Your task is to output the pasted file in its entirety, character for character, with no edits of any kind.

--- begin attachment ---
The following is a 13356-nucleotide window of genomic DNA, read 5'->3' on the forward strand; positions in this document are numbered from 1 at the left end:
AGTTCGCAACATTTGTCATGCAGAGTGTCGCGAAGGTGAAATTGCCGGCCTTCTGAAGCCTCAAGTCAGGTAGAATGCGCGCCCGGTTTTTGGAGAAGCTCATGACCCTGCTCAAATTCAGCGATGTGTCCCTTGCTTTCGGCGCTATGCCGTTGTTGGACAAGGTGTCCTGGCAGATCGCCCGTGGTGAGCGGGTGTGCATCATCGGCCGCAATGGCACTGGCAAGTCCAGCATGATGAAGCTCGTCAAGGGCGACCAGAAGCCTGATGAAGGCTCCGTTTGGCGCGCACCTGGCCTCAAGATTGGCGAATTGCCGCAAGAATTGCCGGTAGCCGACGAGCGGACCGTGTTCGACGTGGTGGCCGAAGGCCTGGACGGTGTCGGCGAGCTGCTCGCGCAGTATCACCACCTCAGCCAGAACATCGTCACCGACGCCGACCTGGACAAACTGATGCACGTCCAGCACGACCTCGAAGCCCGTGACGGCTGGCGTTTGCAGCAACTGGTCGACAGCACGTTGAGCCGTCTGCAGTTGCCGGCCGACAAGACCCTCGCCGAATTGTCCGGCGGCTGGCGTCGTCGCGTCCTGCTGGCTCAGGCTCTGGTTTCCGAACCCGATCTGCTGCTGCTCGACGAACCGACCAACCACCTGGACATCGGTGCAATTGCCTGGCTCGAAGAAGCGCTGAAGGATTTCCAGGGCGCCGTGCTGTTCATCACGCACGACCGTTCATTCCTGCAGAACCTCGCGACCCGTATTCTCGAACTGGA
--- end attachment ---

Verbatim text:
The following is a 13356-nucleotide window of genomic DNA, read 5'->3' on the forward strand; positions in this document are numbered from 1 at the left end:
AGTTCGCAACATTTGTCATGCAGAGTGTCGCGAAGGTGAAATTGCCGGCCTTCTGAAGCCTCAAGTCAGGTAGAATGCGCGCCCGGTTTTTGGAGAAGCTCATGACCCTGCTCAAATTCAGCGATGTGTCCCTTGCTTTCGGCGCTATGCCGTTGTTGGACAAGGTGTCCTGGCAGATCGCCCGTGGTGAGCGGGTGTGCATCATCGGCCGCAATGGCACTGGCAAGTCCAGCATGATGAAGCTCGTCAAGGGCGACCAGAAGCCTGATGAAGGCTCCGTTTGGCGCGCACCTGGCCTCAAGATTGGCGAATTGCCGCAAGAATTGCCGGTAGCCGACGAGCGGACCGTGTTCGACGTGGTGGCCGAAGGCCTGGACGGTGTCGGCGAGCTGCTCGCGCAGTATCACCACCTCAGCCAGAACATCGTCACCGACGCCGACCTGGACAAACTGATGCACGTCCAGCACGACCTCGAAGCCCGTGACGGCTGGCGTTTGCAGCAACTGGTCGACAGCACGTTGAGCCGTCTGCAGTTGCCGGCCGACAAGACCCTCGCCGAATTGTCCGGCGGCTGGCGTCGTCGCGTCCTGCTGGCTCAGGCTCTGGTTTCCGAACCCGATCTGCTGCTGCTCGACGAACCGACCAACCACCTGGACATCGGTGCAATTGCCTGGCTCGAAGAAGCGCTGAAGGATTTCCAGGGCGCCGTGCTGTTCATCACGCACGACCGTTCATTCCTGCAGAACCTCGCGACCCGTATTCTCGAACTGGA